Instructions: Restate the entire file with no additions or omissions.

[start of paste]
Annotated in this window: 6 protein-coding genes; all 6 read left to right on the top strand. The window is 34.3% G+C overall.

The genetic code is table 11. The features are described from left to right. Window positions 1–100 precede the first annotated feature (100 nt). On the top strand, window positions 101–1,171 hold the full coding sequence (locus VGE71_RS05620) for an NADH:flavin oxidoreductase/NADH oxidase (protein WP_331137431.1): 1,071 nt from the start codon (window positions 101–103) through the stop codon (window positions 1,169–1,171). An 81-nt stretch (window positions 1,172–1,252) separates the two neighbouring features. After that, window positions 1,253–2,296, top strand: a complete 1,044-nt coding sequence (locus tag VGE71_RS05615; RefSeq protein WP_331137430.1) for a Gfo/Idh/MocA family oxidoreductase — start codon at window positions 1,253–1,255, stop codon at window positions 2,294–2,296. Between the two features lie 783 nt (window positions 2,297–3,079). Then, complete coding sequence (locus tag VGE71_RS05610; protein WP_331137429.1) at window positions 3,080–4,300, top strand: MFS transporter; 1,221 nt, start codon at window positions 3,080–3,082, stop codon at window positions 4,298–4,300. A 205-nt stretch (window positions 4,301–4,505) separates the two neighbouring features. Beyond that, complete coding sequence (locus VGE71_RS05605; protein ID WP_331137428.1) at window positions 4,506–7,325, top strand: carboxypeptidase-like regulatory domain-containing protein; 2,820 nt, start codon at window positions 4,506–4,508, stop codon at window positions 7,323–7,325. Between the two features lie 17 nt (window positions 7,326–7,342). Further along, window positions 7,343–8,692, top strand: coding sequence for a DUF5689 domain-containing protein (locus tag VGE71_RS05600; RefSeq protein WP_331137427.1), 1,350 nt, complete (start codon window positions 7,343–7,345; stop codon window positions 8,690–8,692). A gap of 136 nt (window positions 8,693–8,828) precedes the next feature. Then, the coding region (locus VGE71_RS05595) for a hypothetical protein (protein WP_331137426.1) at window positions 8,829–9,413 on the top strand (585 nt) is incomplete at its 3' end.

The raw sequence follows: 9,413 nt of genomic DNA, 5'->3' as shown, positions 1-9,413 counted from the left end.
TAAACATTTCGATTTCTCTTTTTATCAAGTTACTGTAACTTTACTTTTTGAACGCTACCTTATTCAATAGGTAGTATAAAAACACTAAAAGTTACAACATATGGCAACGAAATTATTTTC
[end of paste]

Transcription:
Annotated in this window: 6 protein-coding genes; all 6 read left to right on the top strand. The window is 34.3% G+C overall.

The genetic code is table 11. The features are described from left to right. Window positions 1–100 precede the first annotated feature (100 nt). On the top strand, window positions 101–1,171 hold the full coding sequence (locus VGE71_RS05620) for an NADH:flavin oxidoreductase/NADH oxidase (protein WP_331137431.1): 1,071 nt from the start codon (window positions 101–103) through the stop codon (window positions 1,169–1,171). An 81-nt stretch (window positions 1,172–1,252) separates the two neighbouring features. After that, window positions 1,253–2,296, top strand: a complete 1,044-nt coding sequence (locus tag VGE71_RS05615; RefSeq protein WP_331137430.1) for a Gfo/Idh/MocA family oxidoreductase — start codon at window positions 1,253–1,255, stop codon at window positions 2,294–2,296. Between the two features lie 783 nt (window positions 2,297–3,079). Then, complete coding sequence (locus tag VGE71_RS05610; protein WP_331137429.1) at window positions 3,080–4,300, top strand: MFS transporter; 1,221 nt, start codon at window positions 3,080–3,082, stop codon at window positions 4,298–4,300. A 205-nt stretch (window positions 4,301–4,505) separates the two neighbouring features. Beyond that, complete coding sequence (locus VGE71_RS05605; protein ID WP_331137428.1) at window positions 4,506–7,325, top strand: carboxypeptidase-like regulatory domain-containing protein; 2,820 nt, start codon at window positions 4,506–4,508, stop codon at window positions 7,323–7,325. Between the two features lie 17 nt (window positions 7,326–7,342). Further along, window positions 7,343–8,692, top strand: coding sequence for a DUF5689 domain-containing protein (locus tag VGE71_RS05600; RefSeq protein WP_331137427.1), 1,350 nt, complete (start codon window positions 7,343–7,345; stop codon window positions 8,690–8,692). A gap of 136 nt (window positions 8,693–8,828) precedes the next feature. Then, the coding region (locus VGE71_RS05595) for a hypothetical protein (protein WP_331137426.1) at window positions 8,829–9,413 on the top strand (585 nt) is incomplete at its 3' end.

The raw sequence follows: 9,413 nt of genomic DNA, 5'->3' as shown, positions 1-9,413 counted from the left end.
TAAACATTTCGATTTCTCTTTTTATCAAGTTACTGTAACTTTACTTTTTGAACGCTACCTTATTCAATAGGTAGTATAAAAACACTAAAAGTTACAACATATGGCAACGAAATTATTTTC